Hormone combination helps short teens become taller
In teens with short stature, the combination of gonadotropin releasing hormone analogue (GnRHa) and recombinant human growth hormone (rhGH) yields a significant increase in adult height, as shown in a study.
A total of 94 adolescents with normal pubertal onset and short stature were treated with GnRHa/rhGH: 49 boys for a mean of 24.84 months and 45 girls for a mean of 23.89 months. Among them, 25 boys and 12 girls had idiopathic short stature (ISS). All participants were followed to measure their adult height.
At baseline, in boys, the height (Ht) standard deviation score (SDS) was −1.82, while the target height was 168.98 cm. In girls, the HtSDS was −1.10, and the target height was 157.90 cm. After treatment, adult height SDS increased by 1.37 (p=0.000) in boys and by 1.28 (p=0.000) in girls.
The adult height in boys was 169.96 cm, taller by 0.98 cm than the target height (p=0.273). Girls, on the other hand, gained more. Their adult height was 161.54 cm, which was 3.64-cm greater than their target height (p=0.000).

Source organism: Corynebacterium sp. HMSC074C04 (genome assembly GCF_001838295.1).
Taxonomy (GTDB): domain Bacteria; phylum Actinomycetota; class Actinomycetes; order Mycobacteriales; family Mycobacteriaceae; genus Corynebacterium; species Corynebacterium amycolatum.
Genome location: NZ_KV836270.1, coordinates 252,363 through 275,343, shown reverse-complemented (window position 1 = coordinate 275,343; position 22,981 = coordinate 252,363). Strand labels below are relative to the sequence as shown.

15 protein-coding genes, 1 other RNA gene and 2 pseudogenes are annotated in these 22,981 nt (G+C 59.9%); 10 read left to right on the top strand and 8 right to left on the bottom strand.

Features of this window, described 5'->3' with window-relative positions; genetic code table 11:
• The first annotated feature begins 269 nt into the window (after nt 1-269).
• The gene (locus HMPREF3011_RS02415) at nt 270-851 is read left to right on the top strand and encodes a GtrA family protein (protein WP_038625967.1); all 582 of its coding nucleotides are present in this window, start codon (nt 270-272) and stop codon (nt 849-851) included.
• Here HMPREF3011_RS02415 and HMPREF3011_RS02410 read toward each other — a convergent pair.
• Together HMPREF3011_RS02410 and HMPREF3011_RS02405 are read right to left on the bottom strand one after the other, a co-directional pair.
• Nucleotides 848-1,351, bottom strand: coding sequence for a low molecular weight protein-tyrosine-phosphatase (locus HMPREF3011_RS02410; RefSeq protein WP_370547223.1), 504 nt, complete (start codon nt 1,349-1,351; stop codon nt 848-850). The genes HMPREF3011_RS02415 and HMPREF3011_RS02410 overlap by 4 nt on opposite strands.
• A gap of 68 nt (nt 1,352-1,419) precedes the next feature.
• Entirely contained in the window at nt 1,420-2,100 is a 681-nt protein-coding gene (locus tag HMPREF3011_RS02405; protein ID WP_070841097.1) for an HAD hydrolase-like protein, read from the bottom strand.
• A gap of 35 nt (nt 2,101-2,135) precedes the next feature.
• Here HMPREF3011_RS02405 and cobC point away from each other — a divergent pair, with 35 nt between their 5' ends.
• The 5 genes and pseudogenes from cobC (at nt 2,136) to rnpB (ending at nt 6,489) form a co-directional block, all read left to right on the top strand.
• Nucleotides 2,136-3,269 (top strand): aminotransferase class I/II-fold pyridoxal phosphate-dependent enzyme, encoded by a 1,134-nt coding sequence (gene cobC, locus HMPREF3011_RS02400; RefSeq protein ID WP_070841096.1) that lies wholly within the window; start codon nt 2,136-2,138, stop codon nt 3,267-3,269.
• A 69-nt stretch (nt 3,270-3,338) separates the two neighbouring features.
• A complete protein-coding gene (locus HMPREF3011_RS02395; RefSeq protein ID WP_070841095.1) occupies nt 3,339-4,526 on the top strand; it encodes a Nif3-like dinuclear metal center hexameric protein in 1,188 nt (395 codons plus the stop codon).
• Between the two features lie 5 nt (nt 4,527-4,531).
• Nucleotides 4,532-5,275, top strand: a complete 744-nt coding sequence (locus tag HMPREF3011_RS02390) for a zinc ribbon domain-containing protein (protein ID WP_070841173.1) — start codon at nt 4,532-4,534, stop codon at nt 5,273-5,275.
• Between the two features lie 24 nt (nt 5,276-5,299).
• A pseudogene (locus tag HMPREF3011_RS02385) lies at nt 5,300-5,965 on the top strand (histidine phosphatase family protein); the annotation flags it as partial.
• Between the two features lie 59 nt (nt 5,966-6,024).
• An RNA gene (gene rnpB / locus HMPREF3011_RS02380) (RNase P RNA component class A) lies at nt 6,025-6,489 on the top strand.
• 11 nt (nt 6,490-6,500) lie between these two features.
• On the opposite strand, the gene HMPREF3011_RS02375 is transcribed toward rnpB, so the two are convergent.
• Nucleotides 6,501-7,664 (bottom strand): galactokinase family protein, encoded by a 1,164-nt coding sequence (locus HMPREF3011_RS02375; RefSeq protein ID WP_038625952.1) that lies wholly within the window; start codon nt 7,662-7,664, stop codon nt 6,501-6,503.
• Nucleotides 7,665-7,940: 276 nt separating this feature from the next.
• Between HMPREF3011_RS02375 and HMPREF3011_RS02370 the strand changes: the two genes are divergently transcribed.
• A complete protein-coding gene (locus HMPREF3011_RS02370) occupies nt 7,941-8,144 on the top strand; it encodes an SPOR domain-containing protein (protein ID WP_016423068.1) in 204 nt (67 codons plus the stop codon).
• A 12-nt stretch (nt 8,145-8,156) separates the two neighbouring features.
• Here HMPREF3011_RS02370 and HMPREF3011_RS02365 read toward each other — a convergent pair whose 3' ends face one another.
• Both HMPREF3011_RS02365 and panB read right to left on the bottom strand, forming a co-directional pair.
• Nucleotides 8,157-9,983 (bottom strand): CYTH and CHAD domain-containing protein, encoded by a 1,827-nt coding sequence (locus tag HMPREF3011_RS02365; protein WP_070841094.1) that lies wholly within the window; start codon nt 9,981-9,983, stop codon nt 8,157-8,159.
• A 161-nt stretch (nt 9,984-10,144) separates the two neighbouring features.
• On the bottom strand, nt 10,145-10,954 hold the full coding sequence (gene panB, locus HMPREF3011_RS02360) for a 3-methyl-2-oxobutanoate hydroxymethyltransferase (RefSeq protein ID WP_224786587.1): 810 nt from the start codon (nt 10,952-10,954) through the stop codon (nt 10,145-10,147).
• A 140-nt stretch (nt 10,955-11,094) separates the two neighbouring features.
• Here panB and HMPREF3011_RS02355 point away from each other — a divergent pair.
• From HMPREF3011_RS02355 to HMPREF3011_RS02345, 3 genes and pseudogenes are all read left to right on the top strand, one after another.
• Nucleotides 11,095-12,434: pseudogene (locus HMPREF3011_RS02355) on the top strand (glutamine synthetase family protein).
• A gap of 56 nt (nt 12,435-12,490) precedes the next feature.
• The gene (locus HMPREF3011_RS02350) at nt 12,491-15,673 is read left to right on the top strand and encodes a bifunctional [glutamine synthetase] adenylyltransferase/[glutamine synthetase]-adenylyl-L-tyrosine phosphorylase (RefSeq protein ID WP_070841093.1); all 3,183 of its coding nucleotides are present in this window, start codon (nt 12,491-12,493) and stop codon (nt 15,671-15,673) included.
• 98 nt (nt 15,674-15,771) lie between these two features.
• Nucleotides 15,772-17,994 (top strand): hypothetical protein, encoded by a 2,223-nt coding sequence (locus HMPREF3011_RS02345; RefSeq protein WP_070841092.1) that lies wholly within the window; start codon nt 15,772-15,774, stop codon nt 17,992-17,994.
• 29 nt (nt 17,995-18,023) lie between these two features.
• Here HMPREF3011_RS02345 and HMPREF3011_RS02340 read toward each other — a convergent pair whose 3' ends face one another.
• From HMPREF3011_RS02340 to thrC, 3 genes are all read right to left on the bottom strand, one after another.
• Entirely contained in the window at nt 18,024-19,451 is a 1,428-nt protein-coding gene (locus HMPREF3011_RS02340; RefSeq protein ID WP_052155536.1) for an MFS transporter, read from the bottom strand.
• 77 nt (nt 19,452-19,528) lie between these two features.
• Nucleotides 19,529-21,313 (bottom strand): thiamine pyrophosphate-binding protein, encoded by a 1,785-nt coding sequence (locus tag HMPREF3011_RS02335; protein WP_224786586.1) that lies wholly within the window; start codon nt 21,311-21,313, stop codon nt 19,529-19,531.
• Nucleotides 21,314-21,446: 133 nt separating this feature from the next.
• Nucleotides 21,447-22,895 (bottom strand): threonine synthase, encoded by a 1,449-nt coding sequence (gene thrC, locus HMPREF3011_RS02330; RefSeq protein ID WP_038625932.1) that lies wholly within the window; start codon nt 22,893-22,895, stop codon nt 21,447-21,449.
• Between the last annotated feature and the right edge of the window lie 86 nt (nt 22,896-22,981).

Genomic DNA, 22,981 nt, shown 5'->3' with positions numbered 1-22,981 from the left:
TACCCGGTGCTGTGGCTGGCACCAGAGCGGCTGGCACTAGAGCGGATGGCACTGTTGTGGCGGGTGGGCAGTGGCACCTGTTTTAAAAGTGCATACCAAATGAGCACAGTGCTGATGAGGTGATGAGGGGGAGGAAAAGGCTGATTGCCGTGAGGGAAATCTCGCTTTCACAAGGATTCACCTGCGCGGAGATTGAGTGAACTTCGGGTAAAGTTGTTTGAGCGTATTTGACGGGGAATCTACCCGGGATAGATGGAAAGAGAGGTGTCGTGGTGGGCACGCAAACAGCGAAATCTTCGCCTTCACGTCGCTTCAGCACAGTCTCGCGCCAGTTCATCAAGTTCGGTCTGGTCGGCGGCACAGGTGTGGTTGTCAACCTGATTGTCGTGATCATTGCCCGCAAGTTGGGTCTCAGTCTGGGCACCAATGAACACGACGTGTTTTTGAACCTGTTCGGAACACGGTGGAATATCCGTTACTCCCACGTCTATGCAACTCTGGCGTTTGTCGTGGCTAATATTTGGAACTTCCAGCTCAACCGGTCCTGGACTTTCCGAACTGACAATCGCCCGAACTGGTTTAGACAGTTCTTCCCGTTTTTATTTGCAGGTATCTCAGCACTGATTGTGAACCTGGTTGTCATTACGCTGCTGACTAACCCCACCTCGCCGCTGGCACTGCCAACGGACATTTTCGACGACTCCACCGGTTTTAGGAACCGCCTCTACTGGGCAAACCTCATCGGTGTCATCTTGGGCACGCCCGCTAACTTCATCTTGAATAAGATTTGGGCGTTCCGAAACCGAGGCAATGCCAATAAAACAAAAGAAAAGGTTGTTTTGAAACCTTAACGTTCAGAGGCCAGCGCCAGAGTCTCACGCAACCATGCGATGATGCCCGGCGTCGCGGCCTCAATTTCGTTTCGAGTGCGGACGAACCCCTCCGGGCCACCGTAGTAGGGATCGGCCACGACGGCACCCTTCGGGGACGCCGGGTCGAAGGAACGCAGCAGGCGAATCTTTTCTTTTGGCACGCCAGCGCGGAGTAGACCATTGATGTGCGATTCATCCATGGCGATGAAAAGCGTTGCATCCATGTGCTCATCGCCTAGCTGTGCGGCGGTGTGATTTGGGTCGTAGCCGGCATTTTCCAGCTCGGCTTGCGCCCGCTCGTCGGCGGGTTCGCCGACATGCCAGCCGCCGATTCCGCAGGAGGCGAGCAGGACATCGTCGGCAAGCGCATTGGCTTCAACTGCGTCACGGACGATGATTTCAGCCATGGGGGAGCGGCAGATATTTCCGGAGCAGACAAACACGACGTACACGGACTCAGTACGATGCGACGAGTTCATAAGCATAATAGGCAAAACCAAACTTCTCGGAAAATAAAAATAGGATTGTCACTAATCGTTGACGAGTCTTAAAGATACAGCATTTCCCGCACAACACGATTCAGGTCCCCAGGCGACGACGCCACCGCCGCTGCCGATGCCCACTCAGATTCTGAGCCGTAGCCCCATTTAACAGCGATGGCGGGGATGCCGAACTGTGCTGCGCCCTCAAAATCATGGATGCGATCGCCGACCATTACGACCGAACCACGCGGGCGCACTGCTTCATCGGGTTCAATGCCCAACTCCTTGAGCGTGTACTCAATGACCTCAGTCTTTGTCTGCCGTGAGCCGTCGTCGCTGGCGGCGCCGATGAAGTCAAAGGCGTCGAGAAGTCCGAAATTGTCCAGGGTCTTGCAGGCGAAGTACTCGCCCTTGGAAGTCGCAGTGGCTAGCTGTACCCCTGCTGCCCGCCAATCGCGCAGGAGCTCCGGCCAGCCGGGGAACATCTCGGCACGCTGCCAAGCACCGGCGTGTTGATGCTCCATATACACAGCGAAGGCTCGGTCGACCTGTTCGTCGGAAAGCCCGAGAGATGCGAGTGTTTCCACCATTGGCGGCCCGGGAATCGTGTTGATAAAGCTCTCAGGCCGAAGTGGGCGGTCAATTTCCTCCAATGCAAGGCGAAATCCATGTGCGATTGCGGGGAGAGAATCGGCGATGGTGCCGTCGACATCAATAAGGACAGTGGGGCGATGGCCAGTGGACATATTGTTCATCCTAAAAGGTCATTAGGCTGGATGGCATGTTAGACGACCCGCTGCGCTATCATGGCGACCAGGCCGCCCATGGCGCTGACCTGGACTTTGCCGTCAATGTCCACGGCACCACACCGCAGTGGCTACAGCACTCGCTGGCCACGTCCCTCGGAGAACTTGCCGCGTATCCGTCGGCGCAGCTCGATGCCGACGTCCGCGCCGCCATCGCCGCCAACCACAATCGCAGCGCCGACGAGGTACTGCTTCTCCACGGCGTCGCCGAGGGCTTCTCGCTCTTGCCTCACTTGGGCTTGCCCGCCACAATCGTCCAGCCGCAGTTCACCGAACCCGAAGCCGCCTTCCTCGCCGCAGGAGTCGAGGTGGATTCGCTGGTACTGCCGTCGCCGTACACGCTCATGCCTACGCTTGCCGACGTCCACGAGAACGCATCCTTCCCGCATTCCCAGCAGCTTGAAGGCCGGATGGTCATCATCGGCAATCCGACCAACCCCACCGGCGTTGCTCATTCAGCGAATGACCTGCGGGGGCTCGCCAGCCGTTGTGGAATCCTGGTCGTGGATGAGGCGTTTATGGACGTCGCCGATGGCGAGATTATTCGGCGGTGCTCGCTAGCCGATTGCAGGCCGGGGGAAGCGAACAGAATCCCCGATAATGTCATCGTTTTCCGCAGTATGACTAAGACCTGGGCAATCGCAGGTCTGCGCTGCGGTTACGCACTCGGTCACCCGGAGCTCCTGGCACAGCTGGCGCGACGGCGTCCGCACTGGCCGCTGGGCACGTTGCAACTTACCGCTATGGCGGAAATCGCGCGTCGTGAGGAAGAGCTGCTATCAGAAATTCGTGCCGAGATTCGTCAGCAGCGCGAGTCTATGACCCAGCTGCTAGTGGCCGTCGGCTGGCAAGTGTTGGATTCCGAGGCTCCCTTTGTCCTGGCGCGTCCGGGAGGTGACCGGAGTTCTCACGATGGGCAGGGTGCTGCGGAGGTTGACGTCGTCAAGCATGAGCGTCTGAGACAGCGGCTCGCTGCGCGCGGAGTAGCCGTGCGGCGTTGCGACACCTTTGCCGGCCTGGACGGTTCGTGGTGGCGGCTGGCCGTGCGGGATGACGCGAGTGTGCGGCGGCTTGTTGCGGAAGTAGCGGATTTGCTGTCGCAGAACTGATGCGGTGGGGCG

Subgroup analysis revealed that teens with ISS were able to reach their target height. In boys, although their adult height was 0.70-cm short of the target, the SDS value indicated that adult height increased by 2.00 relative to pre-treatment HtSDS (p=0.000). In girls, their adult height was greater by 2.63 cm than the target, with the SDS increasing by 2.73 vs HtSDS (p=0.000).
On the other hand, teens without ISS achieved a height that exceeded their targets. Compared with the target, adult height increased by 2.73 cm in boys and 4.02 cm in girls. The differences between adult height SDS and HtSDS were 0.71 (p=0.003) and 0.748 (p=0.001), respectively.
In multiple linear regression analysis, significant factors that negatively influenced adult height SDS increments were baseline bone age (p=0.003), basal IGF-1 (p=0.008), and HtSDS (p=0.000).
There were no serious adverse reactions reported. One child reported a transient mild headache, and two had a small rash and mild itching at the injection site. None of these symptoms resulted in treatment interruption or withdrawal. There were no incidences of bone fracture.